Anchorage, Alaska (CNN) -- It's 3 degrees and snowing outside the Alaska Volcano Observatory in Anchorage, but inside the operations center, things are heating up.
Geologist Michelle Coombs monitors the Redoubt volcano from the Alaska Volcano Observatory.
"This is kind of the nerve center, if you will," says geologist Michelle Coombs, who is at the helm of a bank of video monitors showing readouts from sensors on Mount Redoubt, a volcano about 100 miles southwest of Anchorage.
The sensors measure seismic activity on the volcano's summit. Scientists at the observatory combine that information with data gathered from daily airplane flights to the volcano to measure gases and try to figure out if and when Redoubt is going to blow.
"We're seeing lots of little earthquakes right now," says Coombs. "As that magma rises, it breaks rock as it gets to the surface, and it also it gives off gases, and that leads to the seismic activities were seeing now."
When the magma, or molten rock, makes it to the surface, the volcano will erupt.
A siren goes off, and one of the video monitors goes haywire. Is the mountain erupting? Learn more about Mount Redoubt »
"That's just a little alarm. There was just a little bit of increased seismic activity," Coombs says reassuringly. "It's a special kind of earthquake particular to volcanoes called a long-period earthquake. It has more to do with fluid and gases than with breaking rock." Watch Coombs keeping an eye on Redoubt »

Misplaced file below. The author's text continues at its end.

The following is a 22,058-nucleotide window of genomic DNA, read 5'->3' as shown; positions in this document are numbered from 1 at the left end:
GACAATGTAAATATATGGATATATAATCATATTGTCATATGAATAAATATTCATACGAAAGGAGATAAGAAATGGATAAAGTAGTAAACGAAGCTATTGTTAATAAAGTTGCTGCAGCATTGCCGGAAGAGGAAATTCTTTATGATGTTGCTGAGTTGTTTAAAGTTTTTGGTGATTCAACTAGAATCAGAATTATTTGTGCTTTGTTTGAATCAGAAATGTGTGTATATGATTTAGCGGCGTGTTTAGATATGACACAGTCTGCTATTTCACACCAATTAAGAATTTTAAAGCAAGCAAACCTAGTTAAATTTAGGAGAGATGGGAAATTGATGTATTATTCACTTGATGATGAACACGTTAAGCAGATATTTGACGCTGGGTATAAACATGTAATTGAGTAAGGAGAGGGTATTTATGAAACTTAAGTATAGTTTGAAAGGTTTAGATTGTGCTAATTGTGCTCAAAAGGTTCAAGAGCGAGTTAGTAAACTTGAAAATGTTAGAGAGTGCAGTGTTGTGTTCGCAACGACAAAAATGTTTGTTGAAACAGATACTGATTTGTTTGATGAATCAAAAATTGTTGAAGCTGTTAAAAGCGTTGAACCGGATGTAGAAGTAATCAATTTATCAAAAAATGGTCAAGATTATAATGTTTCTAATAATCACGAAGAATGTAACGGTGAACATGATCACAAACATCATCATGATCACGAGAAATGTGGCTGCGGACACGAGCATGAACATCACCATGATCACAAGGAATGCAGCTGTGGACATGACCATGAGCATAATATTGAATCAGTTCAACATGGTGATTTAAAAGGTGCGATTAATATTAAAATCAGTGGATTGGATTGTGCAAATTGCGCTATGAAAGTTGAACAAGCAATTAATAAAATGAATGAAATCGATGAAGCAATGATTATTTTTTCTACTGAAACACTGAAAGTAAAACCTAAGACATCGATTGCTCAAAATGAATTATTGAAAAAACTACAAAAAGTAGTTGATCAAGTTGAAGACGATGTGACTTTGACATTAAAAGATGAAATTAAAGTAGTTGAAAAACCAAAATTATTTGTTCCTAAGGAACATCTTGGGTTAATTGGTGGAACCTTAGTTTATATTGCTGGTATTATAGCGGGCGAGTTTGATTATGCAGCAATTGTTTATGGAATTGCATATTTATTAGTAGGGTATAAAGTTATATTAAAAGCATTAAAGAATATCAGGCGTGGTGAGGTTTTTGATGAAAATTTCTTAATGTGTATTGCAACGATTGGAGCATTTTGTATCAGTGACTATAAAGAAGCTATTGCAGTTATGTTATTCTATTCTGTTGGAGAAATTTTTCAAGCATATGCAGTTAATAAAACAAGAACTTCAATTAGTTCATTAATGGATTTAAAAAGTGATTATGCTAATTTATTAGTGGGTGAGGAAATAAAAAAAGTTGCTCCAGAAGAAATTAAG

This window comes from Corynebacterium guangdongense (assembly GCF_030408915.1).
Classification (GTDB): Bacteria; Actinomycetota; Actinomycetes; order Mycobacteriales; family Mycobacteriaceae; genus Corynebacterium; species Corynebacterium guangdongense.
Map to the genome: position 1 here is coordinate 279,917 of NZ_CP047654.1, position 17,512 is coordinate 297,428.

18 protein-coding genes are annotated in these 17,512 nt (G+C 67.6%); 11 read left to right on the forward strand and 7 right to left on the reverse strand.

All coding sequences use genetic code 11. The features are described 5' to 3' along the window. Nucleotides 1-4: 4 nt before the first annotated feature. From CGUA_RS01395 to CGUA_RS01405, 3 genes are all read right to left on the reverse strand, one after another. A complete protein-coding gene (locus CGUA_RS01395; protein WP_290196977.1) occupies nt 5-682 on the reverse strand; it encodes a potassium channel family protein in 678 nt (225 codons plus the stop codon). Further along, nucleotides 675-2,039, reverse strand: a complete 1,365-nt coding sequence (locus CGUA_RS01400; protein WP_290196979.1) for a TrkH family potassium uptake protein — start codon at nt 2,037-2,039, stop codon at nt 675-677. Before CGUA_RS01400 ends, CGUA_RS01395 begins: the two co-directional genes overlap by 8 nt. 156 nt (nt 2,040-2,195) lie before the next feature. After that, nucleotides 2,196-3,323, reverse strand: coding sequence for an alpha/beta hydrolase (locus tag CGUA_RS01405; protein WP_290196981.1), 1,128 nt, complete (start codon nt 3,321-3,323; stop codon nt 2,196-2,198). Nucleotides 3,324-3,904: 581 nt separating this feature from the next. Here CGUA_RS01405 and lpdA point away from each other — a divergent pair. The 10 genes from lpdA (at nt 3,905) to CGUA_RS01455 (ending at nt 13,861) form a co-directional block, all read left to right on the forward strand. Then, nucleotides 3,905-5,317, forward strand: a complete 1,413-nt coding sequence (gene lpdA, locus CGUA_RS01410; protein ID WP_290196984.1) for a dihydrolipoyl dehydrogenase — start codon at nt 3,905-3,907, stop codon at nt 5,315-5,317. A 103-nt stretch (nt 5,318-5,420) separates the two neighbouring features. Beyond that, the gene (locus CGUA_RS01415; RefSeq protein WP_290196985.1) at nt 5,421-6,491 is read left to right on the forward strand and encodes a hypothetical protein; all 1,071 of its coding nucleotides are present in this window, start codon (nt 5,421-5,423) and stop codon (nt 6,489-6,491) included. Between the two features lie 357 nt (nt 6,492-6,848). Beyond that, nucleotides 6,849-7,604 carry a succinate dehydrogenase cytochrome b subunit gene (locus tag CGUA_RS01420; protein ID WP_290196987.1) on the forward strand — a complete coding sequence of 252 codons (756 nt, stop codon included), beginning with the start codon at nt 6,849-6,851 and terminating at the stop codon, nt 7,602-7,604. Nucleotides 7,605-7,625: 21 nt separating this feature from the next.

Since the monitors first showed increased activity on January 23, the observatory has been staffed 24 hours a day. Scientists here are calling in reinforcements; several geologists from the Lower 48 have been making their way north to help.
Coombs thinks Redoubt will erupt within days or weeks. No one lives near the mountain, which sits on the Cook Inlet and is largely surrounded by glacier ice. That means there is no direct danger from lava flows, but huge clouds of ash could spread throughout Alaska.
When Redoubt last erupted in 1989, it spread ash across Alaska for five months.
"Geologists like to use the past as a key to the future, and previous historical eruptions of Redoubt have produced ash clouds of up to 40,000 feet above sea level," says Coombs. She notes that at current weather conditions, "it would take about three hours for that ash to leave the volcano and arrive in Anchorage."
The ash is composed largely of silica, which is similar to tiny fragments of glass. Down on the ground, the ash can be dangerous to breath in and can damage cars as their engines draw the ash into their engines. But it is usually a nuisance.
However, in the sky, the ash clouds can create very dangerous flying conditions for jets.
"For jet aviation, it's a very severe hazard because jet engines run at a very high temperature. And once that silica-rich ash gets ingested into the engine, it can remelt and coat the insides of the engines and freeze up those engines," says Coombs. "That's really the major thing we are trying to avoid here."
The day after the 1989 eruption of Redoubt, a 747 flew into an ash cloud near Anchorage and all four engines stalled. The pilot was able to get two of the engines restarted, and the plane landed safely. Coombs says airspace around the volcano and Anchorage may be closed if Redoubt erupts.
When the alarms aren't blaring, Coombs sends out the official Twitter feeds from the observatory and tries to stay warm. She is eight months' pregnant.
"People have been joking, 'Are you going to name him redoubt?' " she says with a laugh, then shakes her head and gets back to her monitors.